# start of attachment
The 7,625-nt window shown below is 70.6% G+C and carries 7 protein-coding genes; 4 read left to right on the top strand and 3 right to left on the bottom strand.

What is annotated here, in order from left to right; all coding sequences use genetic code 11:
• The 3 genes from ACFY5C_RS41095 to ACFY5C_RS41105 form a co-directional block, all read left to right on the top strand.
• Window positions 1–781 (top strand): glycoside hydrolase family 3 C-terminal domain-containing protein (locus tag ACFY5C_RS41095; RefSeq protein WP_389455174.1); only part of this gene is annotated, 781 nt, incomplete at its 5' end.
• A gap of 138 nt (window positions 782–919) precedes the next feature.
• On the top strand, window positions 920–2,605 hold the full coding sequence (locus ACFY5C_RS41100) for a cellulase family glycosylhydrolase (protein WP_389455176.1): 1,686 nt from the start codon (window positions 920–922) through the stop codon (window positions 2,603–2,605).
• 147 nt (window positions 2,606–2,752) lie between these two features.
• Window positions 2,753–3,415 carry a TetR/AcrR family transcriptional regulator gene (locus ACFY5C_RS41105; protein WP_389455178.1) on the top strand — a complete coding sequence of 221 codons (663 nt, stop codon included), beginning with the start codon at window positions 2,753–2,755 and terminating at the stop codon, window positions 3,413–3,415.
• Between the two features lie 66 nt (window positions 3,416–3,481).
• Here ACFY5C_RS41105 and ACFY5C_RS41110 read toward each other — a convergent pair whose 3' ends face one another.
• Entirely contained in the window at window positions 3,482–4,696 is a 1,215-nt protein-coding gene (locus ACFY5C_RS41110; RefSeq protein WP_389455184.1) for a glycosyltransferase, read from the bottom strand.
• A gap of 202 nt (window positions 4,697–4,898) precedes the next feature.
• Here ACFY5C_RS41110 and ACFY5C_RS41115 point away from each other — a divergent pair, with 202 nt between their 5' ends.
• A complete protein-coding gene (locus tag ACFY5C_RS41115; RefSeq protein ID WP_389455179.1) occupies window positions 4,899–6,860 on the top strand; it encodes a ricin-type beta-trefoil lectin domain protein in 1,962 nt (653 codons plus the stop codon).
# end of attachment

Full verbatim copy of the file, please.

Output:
The 7,625-nt window shown below is 70.6% G+C and carries 7 protein-coding genes; 4 read left to right on the top strand and 3 right to left on the bottom strand.

What is annotated here, in order from left to right; all coding sequences use genetic code 11:
• The 3 genes from ACFY5C_RS41095 to ACFY5C_RS41105 form a co-directional block, all read left to right on the top strand.
• Window positions 1–781 (top strand): glycoside hydrolase family 3 C-terminal domain-containing protein (locus tag ACFY5C_RS41095; RefSeq protein WP_389455174.1); only part of this gene is annotated, 781 nt, incomplete at its 5' end.
• A gap of 138 nt (window positions 782–919) precedes the next feature.
• On the top strand, window positions 920–2,605 hold the full coding sequence (locus ACFY5C_RS41100) for a cellulase family glycosylhydrolase (protein WP_389455176.1): 1,686 nt from the start codon (window positions 920–922) through the stop codon (window positions 2,603–2,605).
• 147 nt (window positions 2,606–2,752) lie between these two features.
• Window positions 2,753–3,415 carry a TetR/AcrR family transcriptional regulator gene (locus ACFY5C_RS41105; protein WP_389455178.1) on the top strand — a complete coding sequence of 221 codons (663 nt, stop codon included), beginning with the start codon at window positions 2,753–2,755 and terminating at the stop codon, window positions 3,413–3,415.
• Between the two features lie 66 nt (window positions 3,416–3,481).
• Here ACFY5C_RS41105 and ACFY5C_RS41110 read toward each other — a convergent pair whose 3' ends face one another.
• Entirely contained in the window at window positions 3,482–4,696 is a 1,215-nt protein-coding gene (locus ACFY5C_RS41110; RefSeq protein WP_389455184.1) for a glycosyltransferase, read from the bottom strand.
• A gap of 202 nt (window positions 4,697–4,898) precedes the next feature.
• Here ACFY5C_RS41110 and ACFY5C_RS41115 point away from each other — a divergent pair, with 202 nt between their 5' ends.
• A complete protein-coding gene (locus tag ACFY5C_RS41115; RefSeq protein ID WP_389455179.1) occupies window positions 4,899–6,860 on the top strand; it encodes a ricin-type beta-trefoil lectin domain protein in 1,962 nt (653 codons plus the stop codon).